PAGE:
Set sail for high adventure with a great way to teach the elements of fiction using leveled texts! Support your differentiated instruction with this book featuring excerpts from 15 different classic works including: The Adventures of Robinson Crusoe, The Adventures of Tom Sawyer, Rebecca of Sunnybrook Farm, The Merry Adventures of Robin Hood, and The Jungle Book. This resource is perfect for close reading or small-group instruction because each selection is written at four different reading levels and includes a focus on setting, character, plot, or language usage. These texts can support students' vocabulary devlopment, improve writing skills, foster engagement, and promote creative thinking. Symbols placed in the lower corner of each page represent the reading level range and are designed to help teachers differentiate instruction. Comprehension questions are also provided to complement each reading level.
Transform your students into smart, savvy media consumers. A book that students find fun to read and instructors consider educationally valuable, Mass Communication: Living in a Media World provides the media literacy principles and critical thinking skills that students need to become self-aware media consumers. Known for his storytelling approach, bestselling author Ralph E. Hanson uses examples drawn from everyday life to explain the many dimensions of mass media that operate in our society. This newly revised Seventh Edition is packed with contemporary examples and compelling stories that illustrate the latest developments and recent events that are changing the face of media today.
"A model reference work that can be used with profit and delight by general readers as well as by more advanced students of Twain. Highly recommended." - Library Journal The Routledge Encyclopedia of Mark Twain includes more than 700 alphabetically arranged entries that cover a full variety of topics on this major American writer's life, intellectual milieu, literary career, and achievements. Because so much of Twain's travel narratives, essays, letters, sketches, autobiography, journalism and fiction reflect his personal experience, particular attention is given to the delicate relationship between art and life, between artistic interpretations and their factual source. This comprehensive resource includes information on: Twain’s life and times: the author's childhood in Missouri and apprenticeship as a riverboat pilot, early career as a journalist in the West, world travels, friendships with well-known figures, reading and education, family life and career Complete Works: including novels, travel narratives, short stories, sketches, burlesques, and essays Significant characters, places, and landmarks Recurring concerns, themes or concepts: such as humor, language; race, war, religion, politics, imperialism, art and science Twain’s sources and influences. Useful for students, researchers, librarians and teachers, this volume features a chronology, a special appendix section tracking the poet's genealogy, and a thorough index. Each entry also includes a bibliography for further study.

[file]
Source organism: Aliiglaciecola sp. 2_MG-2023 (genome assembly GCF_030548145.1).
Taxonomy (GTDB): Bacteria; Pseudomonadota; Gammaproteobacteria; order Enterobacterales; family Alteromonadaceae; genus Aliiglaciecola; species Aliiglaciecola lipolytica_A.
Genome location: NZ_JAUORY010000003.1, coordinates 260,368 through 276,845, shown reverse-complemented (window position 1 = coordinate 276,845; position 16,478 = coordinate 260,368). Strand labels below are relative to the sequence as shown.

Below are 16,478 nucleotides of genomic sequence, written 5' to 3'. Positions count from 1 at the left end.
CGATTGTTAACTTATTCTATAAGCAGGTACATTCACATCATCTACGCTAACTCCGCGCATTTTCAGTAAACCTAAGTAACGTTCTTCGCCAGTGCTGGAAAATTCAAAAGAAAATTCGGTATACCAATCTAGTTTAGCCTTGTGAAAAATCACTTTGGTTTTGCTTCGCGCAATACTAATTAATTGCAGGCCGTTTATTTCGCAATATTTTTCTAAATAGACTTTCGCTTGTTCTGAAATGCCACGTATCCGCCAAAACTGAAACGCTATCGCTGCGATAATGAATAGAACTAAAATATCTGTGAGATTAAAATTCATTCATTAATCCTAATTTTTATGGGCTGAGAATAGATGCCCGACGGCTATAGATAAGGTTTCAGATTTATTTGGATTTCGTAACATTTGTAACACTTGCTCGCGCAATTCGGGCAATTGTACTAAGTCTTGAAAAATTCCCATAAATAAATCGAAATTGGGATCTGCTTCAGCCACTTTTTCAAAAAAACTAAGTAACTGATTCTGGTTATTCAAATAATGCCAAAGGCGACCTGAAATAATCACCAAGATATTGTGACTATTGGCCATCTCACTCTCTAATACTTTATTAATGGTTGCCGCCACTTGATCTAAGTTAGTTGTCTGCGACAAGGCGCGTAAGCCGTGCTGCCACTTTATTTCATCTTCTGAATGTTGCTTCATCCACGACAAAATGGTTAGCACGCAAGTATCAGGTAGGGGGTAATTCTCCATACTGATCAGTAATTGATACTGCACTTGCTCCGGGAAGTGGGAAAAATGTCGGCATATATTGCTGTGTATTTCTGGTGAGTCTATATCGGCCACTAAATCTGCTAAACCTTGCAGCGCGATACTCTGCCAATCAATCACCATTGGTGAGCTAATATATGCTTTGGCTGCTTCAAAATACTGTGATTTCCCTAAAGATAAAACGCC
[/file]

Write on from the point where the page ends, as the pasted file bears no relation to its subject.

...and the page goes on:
"Mark Twain's autobiography is a classic of American letters, to be ranked with the autobiographies of Benjamin Franklin and Henry Adams.... It has the marks of greatness in it--style, scope, imagination, laughter, tragedy."--From the Introduction by Charles Neider Mark Twain was a figure larger than fife: massive in talent, eruptive in temperament, unpredictable in his actions. He crafted stories of heroism, adventure, tragedy, and comedy that reflected the changing America of the time, and he tells his own story--which includes sixteen pages of photos--with the same flair he brought to his fiction. Writing this autobiography on his deathbed, Twain vowed to he "free and frank and unembarrassed" in the recounting of his life and his experiences. Twain was more than a match for the expanding America of riverboats, gold rushes, and the vast westward movement, which provided the material for his novels and which served to inspire this beloved and uniquely American autobiography.